Then on to the familiar ground of Mendelssohn’s Hear My Prayer. The TWGGS girls took turns to sing the treble solos and they all sang the troubled middle section (‘the enemy shouteth …’) in alternation with the Choral Society, giving a powerful antiphonal effect, before the pure bliss of ‘O for the Wings of a Dove’.
The second half of the programme was the Requiem by John Rutter. Although under thirty years old, this has become a favourite of many choral societies, including this one. The memorable tunes and the contrasts in texture and mood between the sections, building up from the sombre introduction to the climax in the Sanctus and then subsiding to the quiet ending of the Lux Aeterna has made it deservedly popular. It was accompanied by a small instrumental consort, which accomplished the many difficult passages faultlessly.
The opening, Requiem Aeternam, moved from the ominous start into a more optimistic and tuneful second section. Then Out of the Deep (a setting of Psalm 130), had a plainsong-like unison line against a solo cello. For Pie Jesu, the girls from TWGGS returned to sing the solo line. In Sanctus, the chiming bell-sounds accompanied the joyful singing, maintained at a good tempo by Mr Caldbeck. By contrast, the Agnus Dei (which incorporates words from the burial service) was deeply sad until the peaceful final section (‘I am the resurrection and the life ..’). Then, calm was restored with a beautiful rendition of the 23rd Psalm, with a wonderful accompaniment of oboe and harp. Finally, Lux Aeterna brought back the girls from TWGGS together with the choir for a superb quiet ending.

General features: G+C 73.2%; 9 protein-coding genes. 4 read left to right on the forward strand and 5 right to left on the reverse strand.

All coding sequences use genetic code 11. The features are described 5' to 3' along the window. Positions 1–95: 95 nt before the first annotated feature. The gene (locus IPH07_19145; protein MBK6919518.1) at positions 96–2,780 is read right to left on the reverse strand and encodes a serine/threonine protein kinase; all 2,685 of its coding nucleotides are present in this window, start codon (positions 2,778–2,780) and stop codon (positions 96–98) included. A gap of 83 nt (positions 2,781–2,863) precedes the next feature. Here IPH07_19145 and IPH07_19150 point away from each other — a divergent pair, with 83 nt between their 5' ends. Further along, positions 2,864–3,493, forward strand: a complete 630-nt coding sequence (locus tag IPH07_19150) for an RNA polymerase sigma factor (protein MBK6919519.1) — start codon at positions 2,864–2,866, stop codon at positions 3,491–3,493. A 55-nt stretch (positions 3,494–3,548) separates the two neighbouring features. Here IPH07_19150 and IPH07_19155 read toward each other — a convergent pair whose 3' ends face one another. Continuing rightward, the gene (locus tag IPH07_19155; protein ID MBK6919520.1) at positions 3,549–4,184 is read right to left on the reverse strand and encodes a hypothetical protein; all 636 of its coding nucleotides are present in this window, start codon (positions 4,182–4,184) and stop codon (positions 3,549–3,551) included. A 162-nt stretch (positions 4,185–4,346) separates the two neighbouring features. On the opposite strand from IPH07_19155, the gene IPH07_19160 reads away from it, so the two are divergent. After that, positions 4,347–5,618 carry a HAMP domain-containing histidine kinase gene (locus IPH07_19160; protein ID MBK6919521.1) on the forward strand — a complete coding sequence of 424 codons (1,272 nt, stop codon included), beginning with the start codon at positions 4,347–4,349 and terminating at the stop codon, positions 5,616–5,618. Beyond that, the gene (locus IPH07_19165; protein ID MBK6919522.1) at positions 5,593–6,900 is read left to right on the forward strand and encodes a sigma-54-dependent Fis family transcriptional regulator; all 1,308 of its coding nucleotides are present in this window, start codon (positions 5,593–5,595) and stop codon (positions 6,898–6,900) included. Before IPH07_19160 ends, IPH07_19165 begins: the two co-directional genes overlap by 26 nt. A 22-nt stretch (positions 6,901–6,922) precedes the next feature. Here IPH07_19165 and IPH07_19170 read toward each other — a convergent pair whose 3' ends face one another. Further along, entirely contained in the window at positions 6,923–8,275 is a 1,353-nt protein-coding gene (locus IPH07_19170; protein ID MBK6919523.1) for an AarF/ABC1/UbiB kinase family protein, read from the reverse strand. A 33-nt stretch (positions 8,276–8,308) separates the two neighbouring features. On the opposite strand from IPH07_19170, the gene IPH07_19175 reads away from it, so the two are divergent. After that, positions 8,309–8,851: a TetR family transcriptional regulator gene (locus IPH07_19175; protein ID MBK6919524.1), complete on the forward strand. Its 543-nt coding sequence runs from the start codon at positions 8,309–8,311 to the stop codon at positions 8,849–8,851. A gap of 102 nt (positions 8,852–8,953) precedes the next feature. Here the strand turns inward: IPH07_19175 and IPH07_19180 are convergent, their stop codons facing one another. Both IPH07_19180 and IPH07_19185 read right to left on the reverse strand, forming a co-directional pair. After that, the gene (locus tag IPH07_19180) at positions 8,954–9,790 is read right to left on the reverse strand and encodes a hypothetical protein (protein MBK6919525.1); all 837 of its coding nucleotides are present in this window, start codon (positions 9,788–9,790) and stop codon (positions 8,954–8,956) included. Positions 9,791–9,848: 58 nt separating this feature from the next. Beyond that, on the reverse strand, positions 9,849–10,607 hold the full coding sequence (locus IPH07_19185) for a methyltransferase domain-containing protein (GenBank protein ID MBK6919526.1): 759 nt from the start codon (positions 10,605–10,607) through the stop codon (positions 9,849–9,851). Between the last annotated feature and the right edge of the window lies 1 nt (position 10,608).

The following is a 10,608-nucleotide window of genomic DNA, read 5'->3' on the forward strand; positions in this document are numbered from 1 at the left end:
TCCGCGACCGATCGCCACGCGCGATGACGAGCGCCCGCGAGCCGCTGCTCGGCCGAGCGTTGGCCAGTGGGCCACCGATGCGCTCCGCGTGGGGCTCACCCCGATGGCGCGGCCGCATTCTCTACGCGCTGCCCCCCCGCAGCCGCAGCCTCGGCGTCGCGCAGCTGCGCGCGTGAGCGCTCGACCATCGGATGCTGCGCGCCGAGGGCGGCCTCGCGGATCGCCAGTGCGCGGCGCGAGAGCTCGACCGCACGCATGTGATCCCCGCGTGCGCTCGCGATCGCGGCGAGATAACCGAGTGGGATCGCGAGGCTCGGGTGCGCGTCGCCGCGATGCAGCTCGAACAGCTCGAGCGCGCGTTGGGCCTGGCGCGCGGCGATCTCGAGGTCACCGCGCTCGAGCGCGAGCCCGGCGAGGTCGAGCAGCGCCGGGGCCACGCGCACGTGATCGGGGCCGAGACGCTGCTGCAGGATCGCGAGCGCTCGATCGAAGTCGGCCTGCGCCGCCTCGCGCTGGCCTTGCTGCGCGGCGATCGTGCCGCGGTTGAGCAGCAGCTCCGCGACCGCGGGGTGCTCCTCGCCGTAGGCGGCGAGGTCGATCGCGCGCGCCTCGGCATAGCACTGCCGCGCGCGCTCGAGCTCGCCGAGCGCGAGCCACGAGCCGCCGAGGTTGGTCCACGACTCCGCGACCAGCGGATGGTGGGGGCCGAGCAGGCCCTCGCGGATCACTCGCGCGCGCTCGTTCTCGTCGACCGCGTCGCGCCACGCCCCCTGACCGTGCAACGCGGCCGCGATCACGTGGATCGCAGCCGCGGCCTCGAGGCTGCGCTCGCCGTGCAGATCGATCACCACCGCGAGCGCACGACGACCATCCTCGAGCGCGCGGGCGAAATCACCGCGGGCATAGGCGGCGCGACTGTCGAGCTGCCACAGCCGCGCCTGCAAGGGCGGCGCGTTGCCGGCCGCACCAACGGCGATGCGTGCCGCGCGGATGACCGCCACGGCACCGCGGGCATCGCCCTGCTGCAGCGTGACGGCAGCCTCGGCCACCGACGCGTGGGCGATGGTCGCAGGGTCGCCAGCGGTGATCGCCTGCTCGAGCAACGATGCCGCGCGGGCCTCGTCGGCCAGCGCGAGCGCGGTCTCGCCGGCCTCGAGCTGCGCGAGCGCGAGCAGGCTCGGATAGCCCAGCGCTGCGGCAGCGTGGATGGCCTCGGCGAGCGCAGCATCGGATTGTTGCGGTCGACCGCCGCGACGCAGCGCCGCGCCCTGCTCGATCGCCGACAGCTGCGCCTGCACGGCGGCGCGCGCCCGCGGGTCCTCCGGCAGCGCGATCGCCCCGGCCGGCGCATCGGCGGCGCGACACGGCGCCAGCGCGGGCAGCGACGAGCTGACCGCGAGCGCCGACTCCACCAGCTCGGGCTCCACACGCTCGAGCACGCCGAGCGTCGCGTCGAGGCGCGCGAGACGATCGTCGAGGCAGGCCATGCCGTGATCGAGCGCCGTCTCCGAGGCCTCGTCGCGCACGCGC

All in all, it was a splendid evening of music, made all the more moving by the background of the memorial to Richard Gosling.
In a short address after the concert Richard’s sister Dr Meg Probyn said:
“The family has had enormous pleasure in attending the concert. I know that Richard would have thoroughly enjoyed it. In fact it almost feels as if he has been present here.”
© Quentin Rappaport
Assembly Hall – 10th April 2011
Largo from New World Symphony and Stabat Mater
Conducted by Richard Jenkinson
We offer two reviews – one by Christopher Harris and another by Helen MacNab (previously General Secretary and Chairman of RTWCS).